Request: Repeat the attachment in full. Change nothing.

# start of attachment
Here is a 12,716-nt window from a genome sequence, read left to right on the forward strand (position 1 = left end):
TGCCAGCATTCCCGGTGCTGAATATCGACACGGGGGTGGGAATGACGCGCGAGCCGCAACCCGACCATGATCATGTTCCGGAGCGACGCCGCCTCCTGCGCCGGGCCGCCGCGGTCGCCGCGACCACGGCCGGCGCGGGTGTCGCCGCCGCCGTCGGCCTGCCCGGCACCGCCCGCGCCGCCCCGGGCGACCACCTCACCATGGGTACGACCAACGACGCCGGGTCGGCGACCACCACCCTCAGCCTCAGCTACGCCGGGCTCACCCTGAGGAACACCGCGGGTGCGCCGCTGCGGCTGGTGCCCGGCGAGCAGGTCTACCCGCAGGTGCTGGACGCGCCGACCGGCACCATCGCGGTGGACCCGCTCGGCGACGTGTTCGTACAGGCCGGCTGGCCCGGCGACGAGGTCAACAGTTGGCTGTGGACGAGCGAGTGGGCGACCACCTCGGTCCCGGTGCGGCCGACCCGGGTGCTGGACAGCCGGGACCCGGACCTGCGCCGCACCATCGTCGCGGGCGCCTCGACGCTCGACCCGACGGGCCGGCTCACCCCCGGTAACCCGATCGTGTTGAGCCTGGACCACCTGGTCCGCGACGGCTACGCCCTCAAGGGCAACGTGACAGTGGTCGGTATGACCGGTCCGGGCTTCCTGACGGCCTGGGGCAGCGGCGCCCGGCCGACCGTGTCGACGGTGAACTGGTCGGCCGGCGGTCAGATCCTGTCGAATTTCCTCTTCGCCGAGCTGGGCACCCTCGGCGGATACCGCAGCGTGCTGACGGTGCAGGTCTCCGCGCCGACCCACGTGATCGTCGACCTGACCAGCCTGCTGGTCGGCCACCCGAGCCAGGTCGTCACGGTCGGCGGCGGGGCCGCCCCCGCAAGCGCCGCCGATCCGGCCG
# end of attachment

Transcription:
Here is a 12,716-nt window from a genome sequence, read left to right on the forward strand (position 1 = left end):
TGCCAGCATTCCCGGTGCTGAATATCGACACGGGGGTGGGAATGACGCGCGAGCCGCAACCCGACCATGATCATGTTCCGGAGCGACGCCGCCTCCTGCGCCGGGCCGCCGCGGTCGCCGCGACCACGGCCGGCGCGGGTGTCGCCGCCGCCGTCGGCCTGCCCGGCACCGCCCGCGCCGCCCCGGGCGACCACCTCACCATGGGTACGACCAACGACGCCGGGTCGGCGACCACCACCCTCAGCCTCAGCTACGCCGGGCTCACCCTGAGGAACACCGCGGGTGCGCCGCTGCGGCTGGTGCCCGGCGAGCAGGTCTACCCGCAGGTGCTGGACGCGCCGACCGGCACCATCGCGGTGGACCCGCTCGGCGACGTGTTCGTACAGGCCGGCTGGCCCGGCGACGAGGTCAACAGTTGGCTGTGGACGAGCGAGTGGGCGACCACCTCGGTCCCGGTGCGGCCGACCCGGGTGCTGGACAGCCGGGACCCGGACCTGCGCCGCACCATCGTCGCGGGCGCCTCGACGCTCGACCCGACGGGCCGGCTCACCCCCGGTAACCCGATCGTGTTGAGCCTGGACCACCTGGTCCGCGACGGCTACGCCCTCAAGGGCAACGTGACAGTGGTCGGTATGACCGGTCCGGGCTTCCTGACGGCCTGGGGCAGCGGCGCCCGGCCGACCGTGTCGACGGTGAACTGGTCGGCCGGCGGTCAGATCCTGTCGAATTTCCTCTTCGCCGAGCTGGGCACCCTCGGCGGATACCGCAGCGTGCTGACGGTGCAGGTCTCCGCGCCGACCCACGTGATCGTCGACCTGACCAGCCTGCTGGTCGGCCACCCGAGCCAGGTCGTCACGGTCGGCGGCGGGGCCGCCCCCGCAAGCGCCGCCGATCCGGCCG